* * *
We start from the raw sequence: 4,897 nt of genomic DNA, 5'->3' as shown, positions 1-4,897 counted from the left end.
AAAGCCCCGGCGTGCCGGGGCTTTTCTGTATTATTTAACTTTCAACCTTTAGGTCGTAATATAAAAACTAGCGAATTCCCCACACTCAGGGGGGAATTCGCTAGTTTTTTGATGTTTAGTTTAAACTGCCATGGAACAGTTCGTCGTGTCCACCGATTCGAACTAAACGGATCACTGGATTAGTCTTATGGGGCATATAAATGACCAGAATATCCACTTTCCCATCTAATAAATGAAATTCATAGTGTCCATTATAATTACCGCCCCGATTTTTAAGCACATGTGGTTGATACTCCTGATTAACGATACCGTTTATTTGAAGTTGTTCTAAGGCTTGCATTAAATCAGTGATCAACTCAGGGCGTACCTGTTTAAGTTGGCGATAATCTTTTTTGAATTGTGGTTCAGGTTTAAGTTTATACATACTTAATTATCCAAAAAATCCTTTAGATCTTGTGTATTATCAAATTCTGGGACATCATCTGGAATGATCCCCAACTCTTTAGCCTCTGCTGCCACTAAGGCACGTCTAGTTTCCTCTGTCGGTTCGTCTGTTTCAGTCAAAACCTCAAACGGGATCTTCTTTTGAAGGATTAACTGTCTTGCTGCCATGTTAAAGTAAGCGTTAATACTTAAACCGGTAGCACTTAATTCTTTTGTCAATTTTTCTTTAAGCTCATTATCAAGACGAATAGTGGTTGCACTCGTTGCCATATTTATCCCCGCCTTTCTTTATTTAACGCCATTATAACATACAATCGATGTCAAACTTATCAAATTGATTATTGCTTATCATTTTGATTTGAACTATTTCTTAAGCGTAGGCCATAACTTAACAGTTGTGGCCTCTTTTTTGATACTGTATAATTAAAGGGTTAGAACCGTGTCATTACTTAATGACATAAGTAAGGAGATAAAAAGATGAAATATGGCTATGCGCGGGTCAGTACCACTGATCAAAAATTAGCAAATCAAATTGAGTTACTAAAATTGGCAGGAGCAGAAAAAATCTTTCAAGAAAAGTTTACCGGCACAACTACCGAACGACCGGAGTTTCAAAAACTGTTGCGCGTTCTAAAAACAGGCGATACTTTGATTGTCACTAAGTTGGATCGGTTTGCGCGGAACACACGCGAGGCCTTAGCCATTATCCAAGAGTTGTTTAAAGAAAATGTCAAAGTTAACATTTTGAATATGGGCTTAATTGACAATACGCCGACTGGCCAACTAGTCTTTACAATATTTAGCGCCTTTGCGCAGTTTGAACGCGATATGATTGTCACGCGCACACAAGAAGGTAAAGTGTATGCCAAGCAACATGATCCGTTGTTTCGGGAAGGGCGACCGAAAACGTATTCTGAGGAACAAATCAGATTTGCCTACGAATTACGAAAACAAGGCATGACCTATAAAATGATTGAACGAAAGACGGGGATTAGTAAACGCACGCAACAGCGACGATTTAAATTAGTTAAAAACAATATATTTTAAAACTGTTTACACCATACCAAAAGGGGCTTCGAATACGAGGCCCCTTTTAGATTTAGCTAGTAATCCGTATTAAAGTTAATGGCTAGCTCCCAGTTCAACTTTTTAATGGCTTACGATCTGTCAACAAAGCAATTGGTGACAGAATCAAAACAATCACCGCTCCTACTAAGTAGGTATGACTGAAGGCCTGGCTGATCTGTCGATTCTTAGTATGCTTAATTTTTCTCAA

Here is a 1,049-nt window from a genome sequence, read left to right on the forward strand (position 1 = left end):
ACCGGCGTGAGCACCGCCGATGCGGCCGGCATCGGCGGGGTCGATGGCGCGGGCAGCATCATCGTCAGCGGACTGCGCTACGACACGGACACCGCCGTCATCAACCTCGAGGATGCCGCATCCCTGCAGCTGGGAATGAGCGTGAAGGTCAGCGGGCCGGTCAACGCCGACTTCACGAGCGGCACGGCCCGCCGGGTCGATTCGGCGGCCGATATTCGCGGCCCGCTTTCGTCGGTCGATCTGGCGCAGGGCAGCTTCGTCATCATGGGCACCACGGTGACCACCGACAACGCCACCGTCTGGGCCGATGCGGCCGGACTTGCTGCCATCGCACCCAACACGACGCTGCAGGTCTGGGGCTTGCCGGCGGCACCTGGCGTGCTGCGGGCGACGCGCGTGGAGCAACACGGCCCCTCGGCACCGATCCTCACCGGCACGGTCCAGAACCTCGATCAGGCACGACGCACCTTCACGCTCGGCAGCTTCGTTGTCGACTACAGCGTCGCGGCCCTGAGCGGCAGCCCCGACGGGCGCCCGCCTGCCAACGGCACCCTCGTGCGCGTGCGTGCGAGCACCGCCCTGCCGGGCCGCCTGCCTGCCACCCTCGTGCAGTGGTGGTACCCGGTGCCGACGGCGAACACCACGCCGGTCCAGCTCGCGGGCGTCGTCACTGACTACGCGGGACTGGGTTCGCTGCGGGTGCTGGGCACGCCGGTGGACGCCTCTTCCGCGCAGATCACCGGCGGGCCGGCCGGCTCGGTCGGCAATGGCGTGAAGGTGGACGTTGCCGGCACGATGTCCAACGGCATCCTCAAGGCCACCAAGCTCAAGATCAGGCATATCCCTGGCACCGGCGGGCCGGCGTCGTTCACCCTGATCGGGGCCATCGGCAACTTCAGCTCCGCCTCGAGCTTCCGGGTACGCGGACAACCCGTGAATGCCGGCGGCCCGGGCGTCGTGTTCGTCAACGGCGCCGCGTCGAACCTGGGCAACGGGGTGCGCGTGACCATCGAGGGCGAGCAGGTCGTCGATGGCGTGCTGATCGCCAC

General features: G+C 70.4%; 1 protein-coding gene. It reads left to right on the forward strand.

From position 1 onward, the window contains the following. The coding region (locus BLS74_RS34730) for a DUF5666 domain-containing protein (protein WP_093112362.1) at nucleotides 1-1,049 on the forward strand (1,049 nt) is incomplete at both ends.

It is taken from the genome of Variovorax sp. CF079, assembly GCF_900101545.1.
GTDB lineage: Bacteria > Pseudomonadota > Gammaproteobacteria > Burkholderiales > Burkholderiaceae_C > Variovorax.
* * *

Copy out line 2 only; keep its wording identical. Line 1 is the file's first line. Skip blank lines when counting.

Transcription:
AAAGCCCCGGCGTGCCGGGGCTTTTCTGTATTATTTAACTTTCAACCTTTAGGTCGTAATATAAAAACTAGCGAATTCCCCACACTCAGGGGGGAATTCGCTAGTTTTTTGATGTTTAGTTTAAACTGCCATGGAACAGTTCGTCGTGTCCACCGATTCGAACTAAACGGATCACTGGATTAGTCTTATGGGGCATATAAATGACCAGAATATCCACTTTCCCATCTAATAAATGAAATTCATAGTGTCCATTATAATTACCGCCCCGATTTTTAAGCACATGTGGTTGATACTCCTGATTAACGATACCGTTTATTTGAAGTTGTTCTAAGGCTTGCATTAAATCAGTGATCAACTCAGGGCGTACCTGTTTAAGTTGGCGATAATCTTTTTTGAATTGTGGTTCAGGTTTAAGTTTATACATACTTAATTATCCAAAAAATCCTTTAGATCTTGTGTATTATCAAATTCTGGGACATCATCTGGAATGATCCCCAACTCTTTAGCCTCTGCTGCCACTAAGGCACGTCTAGTTTCCTCTGTCGGTTCGTCTGTTTCAGTCAAAACCTCAAACGGGATCTTCTTTTGAAGGATTAACTGTCTTGCTGCCATGTTAAAGTAAGCGTTAATACTTAAACCGGTAGCACTTAATTCTTTTGTCAATTTTTCTTTAAGCTCATTATCAAGACGAATAGTGGTTGCACTCGTTGCCATATTTATCCCCGCCTTTCTTTATTTAACGCCATTATAACATACAATCGATGTCAAACTTATCAAATTGATTATTGCTTATCATTTTGATTTGAACTATTTCTTAAGCGTAGGCCATAACTTAACAGTTGTGGCCTCTTTTTTGATACTGTATAATTAAAGGGTTAGAACCGTGTCATTACTTAATGACATAAGTAAGGAGATAAAAAGATGAAATATGGCTATGCGCGGGTCAGTACCACTGATCAAAAATTAGCAAATCAAATTGAGTTACTAAAATTGGCAGGAGCAGAAAAAATCTTTCAAGAAAAGTTTACCGGCACAACTACCGAACGACCGGAGTTTCAAAAACTGTTGCGCGTTCTAAAAACAGGCGATACTTTGATTGTCACTAAGTTGGATCGGTTTGCGCGGAACACACGCGAGGCCTTAGCCATTATCCAAGAGTTGTTTAAAGAAAATGTCAAAGTTAACATTTTGAATATGGGCTTAATTGACAATACGCCGACTGGCCAACTAGTCTTTACAATATTTAGCGCCTTTGCGCAGTTTGAACGCGATATGATTGTCACGCGCACACAAGAAGGTAAAGTGTATGCCAAGCAACATGATCCGTTGTTTCGGGAAGGGCGACCGAAAACGTATTCTGAGGAACAAATCAGATTTGCCTACGAATTACGAAAACAAGGCATGACCTATAAAATGATTGAACGAAAGACGGGGATTAGTAAACGCACGCAACAGCGACGATTTAAATTAGTTAAAAACAATATATTTTAAAACTGTTTACACCATACCAAAAGGGGCTTCGAATACGAGGCCCCTTTTAGATTTAGCTAGTAATCCGTATTAAAGTTAATGGCTAGCTCCCAGTTCAACTTTTTAATGGCTTACGATCTGTCAACAAAGCAATTGGTGACAGAATCAAAACAATCACCGCTCCTACTAAGTAGGTATGACTGAAGGCCTGGCTGATCTGTCGATTCTTAGTATGCTTAATTTTTCTCAA